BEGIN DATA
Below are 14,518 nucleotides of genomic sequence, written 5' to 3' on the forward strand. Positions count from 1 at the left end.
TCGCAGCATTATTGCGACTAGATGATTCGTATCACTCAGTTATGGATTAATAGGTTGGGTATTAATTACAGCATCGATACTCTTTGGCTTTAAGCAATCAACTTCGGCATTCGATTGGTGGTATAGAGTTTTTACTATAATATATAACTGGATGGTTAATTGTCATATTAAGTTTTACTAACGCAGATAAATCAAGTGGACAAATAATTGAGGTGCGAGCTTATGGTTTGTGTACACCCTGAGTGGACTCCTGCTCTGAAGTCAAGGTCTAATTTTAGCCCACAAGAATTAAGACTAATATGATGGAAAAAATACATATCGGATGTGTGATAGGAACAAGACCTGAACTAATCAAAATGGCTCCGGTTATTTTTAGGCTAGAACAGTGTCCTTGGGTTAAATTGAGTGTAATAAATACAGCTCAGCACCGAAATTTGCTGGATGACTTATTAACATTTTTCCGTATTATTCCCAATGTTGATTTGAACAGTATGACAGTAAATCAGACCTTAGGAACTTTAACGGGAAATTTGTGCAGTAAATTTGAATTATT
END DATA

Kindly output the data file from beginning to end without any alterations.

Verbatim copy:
Below are 14,518 nucleotides of genomic sequence, written 5' to 3' on the forward strand. Positions count from 1 at the left end.
TCGCAGCATTATTGCGACTAGATGATTCGTATCACTCAGTTATGGATTAATAGGTTGGGTATTAATTACAGCATCGATACTCTTTGGCTTTAAGCAATCAACTTCGGCATTCGATTGGTGGTATAGAGTTTTTACTATAATATATAACTGGATGGTTAATTGTCATATTAAGTTTTACTAACGCAGATAAATCAAGTGGACAAATAATTGAGGTGCGAGCTTATGGTTTGTGTACACCCTGAGTGGACTCCTGCTCTGAAGTCAAGGTCTAATTTTAGCCCACAAGAATTAAGACTAATATGATGGAAAAAATACATATCGGATGTGTGATAGGAACAAGACCTGAACTAATCAAAATGGCTCCGGTTATTTTTAGGCTAGAACAGTGTCCTTGGGTTAAATTGAGTGTAATAAATACAGCTCAGCACCGAAATTTGCTGGATGACTTATTAACATTTTTCCGTATTATTCCCAATGTTGATTTGAACAGTATGACAGTAAATCAGACCTTAGGAACTTTAACGGGAAATTTGTGCAGTAAATTTGAATTATT